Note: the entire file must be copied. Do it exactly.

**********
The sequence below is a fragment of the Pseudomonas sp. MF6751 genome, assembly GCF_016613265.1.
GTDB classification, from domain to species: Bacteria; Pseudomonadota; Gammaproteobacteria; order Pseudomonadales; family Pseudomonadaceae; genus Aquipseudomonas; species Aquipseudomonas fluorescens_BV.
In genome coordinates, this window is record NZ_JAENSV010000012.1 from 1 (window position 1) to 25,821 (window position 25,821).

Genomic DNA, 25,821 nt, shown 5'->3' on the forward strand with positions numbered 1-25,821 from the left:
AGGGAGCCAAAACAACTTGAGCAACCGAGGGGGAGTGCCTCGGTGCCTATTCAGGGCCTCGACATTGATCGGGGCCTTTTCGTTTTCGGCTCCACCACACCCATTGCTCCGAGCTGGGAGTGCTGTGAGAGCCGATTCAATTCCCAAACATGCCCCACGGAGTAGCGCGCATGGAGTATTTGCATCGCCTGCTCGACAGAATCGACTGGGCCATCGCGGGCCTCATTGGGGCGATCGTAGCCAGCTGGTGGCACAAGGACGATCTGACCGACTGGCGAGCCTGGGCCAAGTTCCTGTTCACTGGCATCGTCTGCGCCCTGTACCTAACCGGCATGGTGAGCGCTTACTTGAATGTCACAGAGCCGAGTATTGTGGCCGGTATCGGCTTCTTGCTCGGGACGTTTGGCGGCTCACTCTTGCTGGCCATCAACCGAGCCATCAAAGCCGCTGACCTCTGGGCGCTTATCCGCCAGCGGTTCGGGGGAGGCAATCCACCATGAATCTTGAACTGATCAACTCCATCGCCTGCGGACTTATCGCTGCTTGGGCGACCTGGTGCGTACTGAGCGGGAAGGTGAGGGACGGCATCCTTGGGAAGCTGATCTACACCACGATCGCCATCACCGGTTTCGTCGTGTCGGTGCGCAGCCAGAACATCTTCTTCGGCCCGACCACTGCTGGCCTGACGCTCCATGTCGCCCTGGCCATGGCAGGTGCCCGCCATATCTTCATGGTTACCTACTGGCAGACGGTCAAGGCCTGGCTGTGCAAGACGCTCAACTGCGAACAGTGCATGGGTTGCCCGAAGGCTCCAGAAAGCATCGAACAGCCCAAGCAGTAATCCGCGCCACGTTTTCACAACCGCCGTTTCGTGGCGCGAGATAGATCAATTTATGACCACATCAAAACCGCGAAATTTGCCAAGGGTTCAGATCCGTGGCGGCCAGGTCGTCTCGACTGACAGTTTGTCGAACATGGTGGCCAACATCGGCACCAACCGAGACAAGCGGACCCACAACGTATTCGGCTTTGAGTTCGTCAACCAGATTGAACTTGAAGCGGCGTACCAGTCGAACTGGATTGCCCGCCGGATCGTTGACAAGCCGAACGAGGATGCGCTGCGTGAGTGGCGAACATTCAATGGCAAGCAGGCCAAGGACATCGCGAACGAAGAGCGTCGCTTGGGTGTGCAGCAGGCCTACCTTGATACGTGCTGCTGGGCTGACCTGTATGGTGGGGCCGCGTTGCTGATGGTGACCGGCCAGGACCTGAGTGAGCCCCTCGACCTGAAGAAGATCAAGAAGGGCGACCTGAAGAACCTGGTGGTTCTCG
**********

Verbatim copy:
The sequence below is a fragment of the Pseudomonas sp. MF6751 genome, assembly GCF_016613265.1.
GTDB classification, from domain to species: Bacteria; Pseudomonadota; Gammaproteobacteria; order Pseudomonadales; family Pseudomonadaceae; genus Aquipseudomonas; species Aquipseudomonas fluorescens_BV.
In genome coordinates, this window is record NZ_JAENSV010000012.1 from 1 (window position 1) to 25,821 (window position 25,821).

Genomic DNA, 25,821 nt, shown 5'->3' on the forward strand with positions numbered 1-25,821 from the left:
AGGGAGCCAAAACAACTTGAGCAACCGAGGGGGAGTGCCTCGGTGCCTATTCAGGGCCTCGACATTGATCGGGGCCTTTTCGTTTTCGGCTCCACCACACCCATTGCTCCGAGCTGGGAGTGCTGTGAGAGCCGATTCAATTCCCAAACATGCCCCACGGAGTAGCGCGCATGGAGTATTTGCATCGCCTGCTCGACAGAATCGACTGGGCCATCGCGGGCCTCATTGGGGCGATCGTAGCCAGCTGGTGGCACAAGGACGATCTGACCGACTGGCGAGCCTGGGCCAAGTTCCTGTTCACTGGCATCGTCTGCGCCCTGTACCTAACCGGCATGGTGAGCGCTTACTTGAATGTCACAGAGCCGAGTATTGTGGCCGGTATCGGCTTCTTGCTCGGGACGTTTGGCGGCTCACTCTTGCTGGCCATCAACCGAGCCATCAAAGCCGCTGACCTCTGGGCGCTTATCCGCCAGCGGTTCGGGGGAGGCAATCCACCATGAATCTTGAACTGATCAACTCCATCGCCTGCGGACTTATCGCTGCTTGGGCGACCTGGTGCGTACTGAGCGGGAAGGTGAGGGACGGCATCCTTGGGAAGCTGATCTACACCACGATCGCCATCACCGGTTTCGTCGTGTCGGTGCGCAGCCAGAACATCTTCTTCGGCCCGACCACTGCTGGCCTGACGCTCCATGTCGCCCTGGCCATGGCAGGTGCCCGCCATATCTTCATGGTTACCTACTGGCAGACGGTCAAGGCCTGGCTGTGCAAGACGCTCAACTGCGAACAGTGCATGGGTTGCCCGAAGGCTCCAGAAAGCATCGAACAGCCCAAGCAGTAATCCGCGCCACGTTTTCACAACCGCCGTTTCGTGGCGCGAGATAGATCAATTTATGACCACATCAAAACCGCGAAATTTGCCAAGGGTTCAGATCCGTGGCGGCCAGGTCGTCTCGACTGACAGTTTGTCGAACATGGTGGCCAACATCGGCACCAACCGAGACAAGCGGACCCACAACGTATTCGGCTTTGAGTTCGTCAACCAGATTGAACTTGAAGCGGCGTACCAGTCGAACTGGATTGCCCGCCGGATCGTTGACAAGCCGAACGAGGATGCGCTGCGTGAGTGGCGAACATTCAATGGCAAGCAGGCCAAGGACATCGCGAACGAAGAGCGTCGCTTGGGTGTGCAGCAGGCCTACCTTGATACGTGCTGCTGGGCTGACCTGTATGGTGGGGCCGCGTTGCTGATGGTGACCGGCCAGGACCTGAGTGAGCCCCTCGACCTGAAGAAGATCAAGAAGGGCGACCTGAAGAACCTGGTGGTTCTCG